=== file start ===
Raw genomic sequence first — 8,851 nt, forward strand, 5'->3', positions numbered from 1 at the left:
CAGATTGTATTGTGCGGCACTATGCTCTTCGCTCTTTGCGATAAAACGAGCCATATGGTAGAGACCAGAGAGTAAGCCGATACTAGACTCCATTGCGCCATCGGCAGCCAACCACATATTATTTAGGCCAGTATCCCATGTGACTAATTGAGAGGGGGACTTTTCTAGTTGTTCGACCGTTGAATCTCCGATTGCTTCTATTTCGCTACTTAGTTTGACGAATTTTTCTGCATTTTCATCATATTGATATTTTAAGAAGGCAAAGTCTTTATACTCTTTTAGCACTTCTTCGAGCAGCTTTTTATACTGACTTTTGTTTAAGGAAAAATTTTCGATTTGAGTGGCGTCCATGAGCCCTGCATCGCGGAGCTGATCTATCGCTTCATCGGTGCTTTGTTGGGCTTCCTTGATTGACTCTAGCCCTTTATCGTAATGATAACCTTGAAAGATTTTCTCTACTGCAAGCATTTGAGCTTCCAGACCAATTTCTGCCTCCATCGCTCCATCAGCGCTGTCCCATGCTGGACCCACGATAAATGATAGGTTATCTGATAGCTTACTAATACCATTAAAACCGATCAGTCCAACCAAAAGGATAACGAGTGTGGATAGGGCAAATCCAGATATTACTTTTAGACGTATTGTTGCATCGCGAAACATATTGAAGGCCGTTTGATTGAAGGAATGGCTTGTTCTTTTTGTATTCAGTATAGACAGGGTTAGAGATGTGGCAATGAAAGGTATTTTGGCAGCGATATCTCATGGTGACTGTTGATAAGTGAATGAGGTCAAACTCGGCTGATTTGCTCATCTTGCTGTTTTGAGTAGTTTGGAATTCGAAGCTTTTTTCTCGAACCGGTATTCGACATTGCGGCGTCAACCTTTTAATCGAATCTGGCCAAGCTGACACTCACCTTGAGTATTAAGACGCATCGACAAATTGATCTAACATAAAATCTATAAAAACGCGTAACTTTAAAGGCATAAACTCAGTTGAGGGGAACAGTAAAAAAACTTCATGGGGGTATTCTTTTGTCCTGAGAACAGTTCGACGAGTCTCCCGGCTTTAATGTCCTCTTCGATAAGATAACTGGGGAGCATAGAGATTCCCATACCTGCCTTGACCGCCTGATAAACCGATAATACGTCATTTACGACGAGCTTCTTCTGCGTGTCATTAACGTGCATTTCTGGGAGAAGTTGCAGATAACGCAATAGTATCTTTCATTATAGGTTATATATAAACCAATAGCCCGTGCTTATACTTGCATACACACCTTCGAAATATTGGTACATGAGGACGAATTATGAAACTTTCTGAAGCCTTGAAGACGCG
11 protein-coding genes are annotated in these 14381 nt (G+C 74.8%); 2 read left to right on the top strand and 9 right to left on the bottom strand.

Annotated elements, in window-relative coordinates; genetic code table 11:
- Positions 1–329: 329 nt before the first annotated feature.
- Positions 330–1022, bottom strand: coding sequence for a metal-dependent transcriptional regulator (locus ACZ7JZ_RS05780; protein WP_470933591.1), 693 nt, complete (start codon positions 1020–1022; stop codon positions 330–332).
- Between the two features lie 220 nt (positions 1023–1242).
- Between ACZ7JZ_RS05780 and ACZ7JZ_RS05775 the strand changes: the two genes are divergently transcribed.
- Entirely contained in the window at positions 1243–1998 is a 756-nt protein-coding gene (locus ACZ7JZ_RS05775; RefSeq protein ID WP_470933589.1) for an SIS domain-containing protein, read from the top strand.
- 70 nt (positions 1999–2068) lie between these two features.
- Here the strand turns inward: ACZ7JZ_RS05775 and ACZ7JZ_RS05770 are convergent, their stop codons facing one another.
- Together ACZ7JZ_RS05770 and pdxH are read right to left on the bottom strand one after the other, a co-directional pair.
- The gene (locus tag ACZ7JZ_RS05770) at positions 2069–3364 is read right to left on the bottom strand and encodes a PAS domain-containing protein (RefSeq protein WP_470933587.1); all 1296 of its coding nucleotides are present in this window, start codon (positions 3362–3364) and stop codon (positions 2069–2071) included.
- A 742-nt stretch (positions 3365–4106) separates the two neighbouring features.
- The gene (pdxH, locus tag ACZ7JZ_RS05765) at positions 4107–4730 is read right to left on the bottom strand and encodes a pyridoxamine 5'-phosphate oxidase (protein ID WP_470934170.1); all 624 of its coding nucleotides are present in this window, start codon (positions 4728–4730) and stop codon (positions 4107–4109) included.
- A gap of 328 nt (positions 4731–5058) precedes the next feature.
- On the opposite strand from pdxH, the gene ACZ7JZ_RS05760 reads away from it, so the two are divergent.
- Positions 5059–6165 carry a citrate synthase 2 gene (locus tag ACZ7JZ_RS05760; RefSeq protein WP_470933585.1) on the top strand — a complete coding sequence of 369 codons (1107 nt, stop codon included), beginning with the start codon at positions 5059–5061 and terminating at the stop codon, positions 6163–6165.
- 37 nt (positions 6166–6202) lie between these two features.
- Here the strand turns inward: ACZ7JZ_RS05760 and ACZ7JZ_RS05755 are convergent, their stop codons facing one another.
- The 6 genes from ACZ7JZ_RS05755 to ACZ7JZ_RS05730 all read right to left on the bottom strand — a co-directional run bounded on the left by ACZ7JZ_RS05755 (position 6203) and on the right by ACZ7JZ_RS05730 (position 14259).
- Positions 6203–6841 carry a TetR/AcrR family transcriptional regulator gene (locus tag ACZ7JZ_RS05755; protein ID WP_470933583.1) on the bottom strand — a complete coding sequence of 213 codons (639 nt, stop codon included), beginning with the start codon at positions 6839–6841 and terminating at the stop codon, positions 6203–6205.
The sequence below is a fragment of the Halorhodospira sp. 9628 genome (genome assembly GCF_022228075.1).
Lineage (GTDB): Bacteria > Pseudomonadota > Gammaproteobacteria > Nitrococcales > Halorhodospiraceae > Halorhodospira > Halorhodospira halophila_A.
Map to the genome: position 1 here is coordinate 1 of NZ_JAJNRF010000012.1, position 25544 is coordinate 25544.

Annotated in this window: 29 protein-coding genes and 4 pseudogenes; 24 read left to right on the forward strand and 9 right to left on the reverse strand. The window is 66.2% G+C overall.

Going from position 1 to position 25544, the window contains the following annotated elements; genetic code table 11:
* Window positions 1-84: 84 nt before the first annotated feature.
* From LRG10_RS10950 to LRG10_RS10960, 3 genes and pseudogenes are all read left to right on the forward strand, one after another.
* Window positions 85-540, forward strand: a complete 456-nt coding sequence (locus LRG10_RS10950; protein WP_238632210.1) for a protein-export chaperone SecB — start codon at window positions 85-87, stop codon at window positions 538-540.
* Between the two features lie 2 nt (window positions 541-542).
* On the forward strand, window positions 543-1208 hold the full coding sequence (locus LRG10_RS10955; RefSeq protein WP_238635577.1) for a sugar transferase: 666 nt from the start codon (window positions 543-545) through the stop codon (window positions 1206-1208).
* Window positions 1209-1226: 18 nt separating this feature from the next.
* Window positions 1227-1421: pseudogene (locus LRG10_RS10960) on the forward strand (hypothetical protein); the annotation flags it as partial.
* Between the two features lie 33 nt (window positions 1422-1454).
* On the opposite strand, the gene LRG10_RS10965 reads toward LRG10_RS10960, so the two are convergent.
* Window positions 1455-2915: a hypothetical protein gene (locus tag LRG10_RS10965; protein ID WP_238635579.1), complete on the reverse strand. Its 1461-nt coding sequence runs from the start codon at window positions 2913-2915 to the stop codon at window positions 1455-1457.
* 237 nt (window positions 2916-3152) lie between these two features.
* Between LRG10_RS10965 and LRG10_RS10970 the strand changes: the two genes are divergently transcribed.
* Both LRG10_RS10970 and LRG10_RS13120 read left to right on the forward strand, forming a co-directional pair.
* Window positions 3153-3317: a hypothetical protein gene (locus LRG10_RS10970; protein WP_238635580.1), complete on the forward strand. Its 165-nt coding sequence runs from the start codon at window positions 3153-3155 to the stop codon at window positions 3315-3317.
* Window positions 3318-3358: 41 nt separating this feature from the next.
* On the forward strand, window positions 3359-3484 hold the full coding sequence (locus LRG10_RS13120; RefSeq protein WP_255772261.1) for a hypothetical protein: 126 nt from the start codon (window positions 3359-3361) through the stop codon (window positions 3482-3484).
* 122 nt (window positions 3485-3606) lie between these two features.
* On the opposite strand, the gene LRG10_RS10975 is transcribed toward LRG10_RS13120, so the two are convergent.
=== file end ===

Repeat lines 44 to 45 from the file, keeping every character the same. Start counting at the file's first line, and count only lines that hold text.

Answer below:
* 122 nt (window positions 3485-3606) lie between these two features.
* On the opposite strand, the gene LRG10_RS10975 is transcribed toward LRG10_RS13120, so the two are convergent.